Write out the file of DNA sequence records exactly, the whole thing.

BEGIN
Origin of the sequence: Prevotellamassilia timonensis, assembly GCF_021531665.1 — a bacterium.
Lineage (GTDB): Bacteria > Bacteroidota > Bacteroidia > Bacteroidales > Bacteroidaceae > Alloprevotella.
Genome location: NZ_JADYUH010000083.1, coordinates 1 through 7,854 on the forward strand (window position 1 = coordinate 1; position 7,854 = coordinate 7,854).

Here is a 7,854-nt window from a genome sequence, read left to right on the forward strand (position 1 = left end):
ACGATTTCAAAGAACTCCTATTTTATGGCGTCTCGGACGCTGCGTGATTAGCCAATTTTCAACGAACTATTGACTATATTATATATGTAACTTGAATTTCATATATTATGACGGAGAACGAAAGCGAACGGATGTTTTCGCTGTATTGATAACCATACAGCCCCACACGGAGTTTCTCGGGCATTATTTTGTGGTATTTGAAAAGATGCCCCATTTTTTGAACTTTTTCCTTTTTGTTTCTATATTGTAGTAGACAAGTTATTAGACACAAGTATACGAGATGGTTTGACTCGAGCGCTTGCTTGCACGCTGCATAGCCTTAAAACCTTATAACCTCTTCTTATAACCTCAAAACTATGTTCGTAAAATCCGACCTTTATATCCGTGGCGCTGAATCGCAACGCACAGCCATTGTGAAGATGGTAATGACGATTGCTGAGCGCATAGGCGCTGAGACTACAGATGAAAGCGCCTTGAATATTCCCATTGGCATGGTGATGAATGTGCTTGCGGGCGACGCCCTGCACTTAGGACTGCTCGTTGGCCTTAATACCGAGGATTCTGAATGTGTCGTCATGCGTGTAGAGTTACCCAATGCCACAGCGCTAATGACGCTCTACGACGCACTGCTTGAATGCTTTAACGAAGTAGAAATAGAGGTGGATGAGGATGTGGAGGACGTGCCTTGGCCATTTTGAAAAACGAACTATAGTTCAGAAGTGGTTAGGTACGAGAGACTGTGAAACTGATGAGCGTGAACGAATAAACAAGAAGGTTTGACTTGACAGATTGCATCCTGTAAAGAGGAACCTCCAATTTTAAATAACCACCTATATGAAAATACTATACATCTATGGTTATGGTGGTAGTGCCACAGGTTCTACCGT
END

Origin of the sequence: Prevotellamassilia timonensis, assembly GCF_021531665.1 — a bacterium.
Lineage (GTDB): Bacteria > Bacteroidota > Bacteroidia > Bacteroidales > Bacteroidaceae > Alloprevotella.
Genome location: NZ_JADYUH010000083.1, coordinates 1 through 7,854 on the forward strand (window position 1 = coordinate 1; position 7,854 = coordinate 7,854).

Here is a 7,854-nt window from a genome sequence, read left to right on the forward strand (position 1 = left end):
ACGATTTCAAAGAACTCCTATTTTATGGCGTCTCGGACGCTGCGTGATTAGCCAATTTTCAACGAACTATTGACTATATTATATATGTAACTTGAATTTCATATATTATGACGGAGAACGAAAGCGAACGGATGTTTTCGCTGTATTGATAACCATACAGCCCCACACGGAGTTTCTCGGGCATTATTTTGTGGTATTTGAAAAGATGCCCCATTTTTTGAACTTTTTCCTTTTTGTTTCTATATTGTAGTAGACAAGTTATTAGACACAAGTATACGAGATGGTTTGACTCGAGCGCTTGCTTGCACGCTGCATAGCCTTAAAACCTTATAACCTCTTCTTATAACCTCAAAACTATGTTCGTAAAATCCGACCTTTATATCCGTGGCGCTGAATCGCAACGCACAGCCATTGTGAAGATGGTAATGACGATTGCTGAGCGCATAGGCGCTGAGACTACAGATGAAAGCGCCTTGAATATTCCCATTGGCATGGTGATGAATGTGCTTGCGGGCGACGCCCTGCACTTAGGACTGCTCGTTGGCCTTAATACCGAGGATTCTGAATGTGTCGTCATGCGTGTAGAGTTACCCAATGCCACAGCGCTAATGACGCTCTACGACGCACTGCTTGAATGCTTTAACGAAGTAGAAATAGAGGTGGATGAGGATGTGGAGGACGTGCCTTGGCCATTTTGAAAAACGAACTATAGTTCAGAAGTGGTTAGGTACGAGAGACTGTGAAACTGATGAGCGTGAACGAATAAACAAGAAGGTTTGACTTGACAGATTGCATCCTGTAAAGAGGAACCTCCAATTTTAAATAACCACCTATATGAAAATACTATACATCTATGGTTATGGTGGTAGTGCCACAGGTTCTACCGT